Every company seeks to increase revenues and profitability by reducing costs. However, one of the most common practices in recent decades, off-shoring manufacturing operations to Asian countries, is losing its lustre. The once-irresistible siren call of cheap wages, government-subsidized materials and low overhead costs is now being supplanted by demands for higher wages and improved working conditions as those countries begin to feel their economic might.
Moreover, rising fuel and transportation costs are starting to offset any gains realized by the off-shoring initiative. On top of all that, those countries, especially China, have very weak intellectual property (IP) protections by Western standards, some governments going so far as to consider IP as theft from the workers, and do little to regulate black markets. An alternative that many companies are now exploring is a nearshoring solution in Mexico.
Many manufacturers are starting to recognize the value of nearshoring, according to Industry Week:
“For manufacturers, Mexico offers opportunities to manage costs and reduce supply chain risks. First and foremost, Mexico’s close geographical proximity to the U.S. means that goods from Mexico can reach U.S. cities within days — instead of up to a month from China or India. This can reduce inventory lead times and transportation costs significantly. Closer proximity also helps mitigate risks. With more regular site visits, it’s easier for companies to monitor quality, prevent intellectual property theft and keep channels of communication open.”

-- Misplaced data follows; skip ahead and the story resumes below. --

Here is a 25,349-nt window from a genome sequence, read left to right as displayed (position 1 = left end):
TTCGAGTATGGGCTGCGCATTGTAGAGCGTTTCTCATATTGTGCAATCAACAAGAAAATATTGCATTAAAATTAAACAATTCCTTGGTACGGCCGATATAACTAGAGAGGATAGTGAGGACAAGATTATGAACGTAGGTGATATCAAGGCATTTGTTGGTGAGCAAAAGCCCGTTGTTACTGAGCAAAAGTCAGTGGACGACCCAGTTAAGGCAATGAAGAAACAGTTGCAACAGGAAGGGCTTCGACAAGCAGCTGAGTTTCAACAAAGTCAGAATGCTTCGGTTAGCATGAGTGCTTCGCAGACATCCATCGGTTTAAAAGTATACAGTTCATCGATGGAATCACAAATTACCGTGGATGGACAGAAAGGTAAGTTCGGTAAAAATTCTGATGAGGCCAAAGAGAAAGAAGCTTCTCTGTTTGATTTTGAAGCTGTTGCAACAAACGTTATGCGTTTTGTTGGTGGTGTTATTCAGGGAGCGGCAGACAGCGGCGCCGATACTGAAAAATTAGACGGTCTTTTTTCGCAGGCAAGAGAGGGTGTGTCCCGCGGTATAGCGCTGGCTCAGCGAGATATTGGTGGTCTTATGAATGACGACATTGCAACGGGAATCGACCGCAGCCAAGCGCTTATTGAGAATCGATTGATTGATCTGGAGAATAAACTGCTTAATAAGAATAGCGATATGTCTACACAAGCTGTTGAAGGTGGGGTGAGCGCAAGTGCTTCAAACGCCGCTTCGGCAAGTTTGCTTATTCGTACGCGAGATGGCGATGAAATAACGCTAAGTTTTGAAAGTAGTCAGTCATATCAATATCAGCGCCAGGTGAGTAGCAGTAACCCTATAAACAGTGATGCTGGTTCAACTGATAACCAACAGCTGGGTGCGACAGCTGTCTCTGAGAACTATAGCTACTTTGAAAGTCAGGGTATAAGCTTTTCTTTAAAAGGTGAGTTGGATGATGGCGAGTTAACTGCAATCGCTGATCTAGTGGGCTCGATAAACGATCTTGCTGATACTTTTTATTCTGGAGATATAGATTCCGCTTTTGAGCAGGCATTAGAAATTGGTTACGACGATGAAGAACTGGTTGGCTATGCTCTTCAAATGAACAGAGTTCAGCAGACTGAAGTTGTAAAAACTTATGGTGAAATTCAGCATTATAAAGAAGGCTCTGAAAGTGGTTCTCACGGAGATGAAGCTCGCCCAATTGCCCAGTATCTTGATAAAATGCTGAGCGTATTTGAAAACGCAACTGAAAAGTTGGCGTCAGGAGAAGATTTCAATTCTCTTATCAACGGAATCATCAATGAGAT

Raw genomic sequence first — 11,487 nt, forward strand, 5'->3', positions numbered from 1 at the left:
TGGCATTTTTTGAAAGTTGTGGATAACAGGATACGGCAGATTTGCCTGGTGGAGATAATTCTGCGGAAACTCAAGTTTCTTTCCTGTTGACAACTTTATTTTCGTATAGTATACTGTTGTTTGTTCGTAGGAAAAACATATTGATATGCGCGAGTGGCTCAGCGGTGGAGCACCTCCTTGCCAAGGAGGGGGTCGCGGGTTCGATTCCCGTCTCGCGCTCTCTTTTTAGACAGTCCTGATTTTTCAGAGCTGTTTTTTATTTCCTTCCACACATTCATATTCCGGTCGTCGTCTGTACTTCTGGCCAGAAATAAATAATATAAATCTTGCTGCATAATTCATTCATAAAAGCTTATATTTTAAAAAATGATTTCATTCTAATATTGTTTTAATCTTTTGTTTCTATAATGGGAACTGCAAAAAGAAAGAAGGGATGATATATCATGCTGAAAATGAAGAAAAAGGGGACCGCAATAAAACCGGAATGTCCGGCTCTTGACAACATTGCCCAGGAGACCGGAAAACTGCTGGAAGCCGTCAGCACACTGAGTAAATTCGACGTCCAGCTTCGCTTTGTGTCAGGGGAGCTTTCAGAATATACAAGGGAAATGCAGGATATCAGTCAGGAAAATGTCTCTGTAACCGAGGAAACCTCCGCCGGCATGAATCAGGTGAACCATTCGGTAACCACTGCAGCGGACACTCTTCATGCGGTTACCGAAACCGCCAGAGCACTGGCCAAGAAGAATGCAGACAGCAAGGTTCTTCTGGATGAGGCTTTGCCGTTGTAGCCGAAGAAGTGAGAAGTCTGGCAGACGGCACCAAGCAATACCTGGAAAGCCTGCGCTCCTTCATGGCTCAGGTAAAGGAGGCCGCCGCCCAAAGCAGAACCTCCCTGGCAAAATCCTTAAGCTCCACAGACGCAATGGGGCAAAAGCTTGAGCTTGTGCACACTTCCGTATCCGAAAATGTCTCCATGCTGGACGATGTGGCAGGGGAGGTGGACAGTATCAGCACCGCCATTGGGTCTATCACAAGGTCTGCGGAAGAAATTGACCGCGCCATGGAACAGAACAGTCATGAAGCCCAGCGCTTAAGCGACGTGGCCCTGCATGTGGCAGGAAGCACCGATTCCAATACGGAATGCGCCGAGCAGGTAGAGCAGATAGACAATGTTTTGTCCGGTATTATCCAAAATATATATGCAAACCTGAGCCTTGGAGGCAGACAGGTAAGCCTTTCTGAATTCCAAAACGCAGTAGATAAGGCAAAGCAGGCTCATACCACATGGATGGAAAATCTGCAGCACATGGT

Three factors are combining to make Mexico very attractive for nearshoring opportunities. The first is the legacy of the Maquiladora system, in which U.S. companies manufactured goods in Mexico in plants they owned. But now, rather than being tied to just one U.S company, Mexican suppliers are prepared to participate in an ever-growing supply base to all U.S companies.
The Mexican government, recognizing this dynamic, has put the second factor in place: a major change in the federal tax structure. The newly-created IMMEX system gives most Mexican companies similar tax advantages that the Maquiladora system previously enjoyed, making it easier for all Mexican companies to participate in growing global enterprise opportunities.
The third factor helping to guide Mexico’s ascension as a competitor in the global sourcing marketplace is the ongoing fine-tuning and implementation of the North American Free Trade Agreement (NAFTA). Overall, the cooperation with the U.S. that NAFTA has fostered has enabled Mexican companies to rise to the standards that U.S. companies expect of their suppliers. Moreover, ongoing fine-tuning of NAFTA’s trucking and other provisions continue to make trade between the U.S. and Mexico easier and more advantageous for those U.S companies seeking to work with Mexican suppliers.
These three factors combine to offer these benefits of nearshoring in Mexico:
- Ongoing reductions in the cost of manufacturing in Mexico
- Cheaper deliveries and a faster, more accurate quoting process
- Greatly reduced lead times for product delivery, thereby enabling U.S. retailers, for example, to enjoy enhanced inventory planning and the ability to more readily capitalize on “hot” products
- Overall, an opportunity for companies to diversify low-cost company sourcing strategies and further mitigate risk from sources in the Far East
Navigating the intricacies of establishing a nearshoring program, however, can be rather complicated. An experienced partner like Source One can guide your company through many of the roadblocks typically encountered when undertaking a supply chain exploration opportunity in Mexico.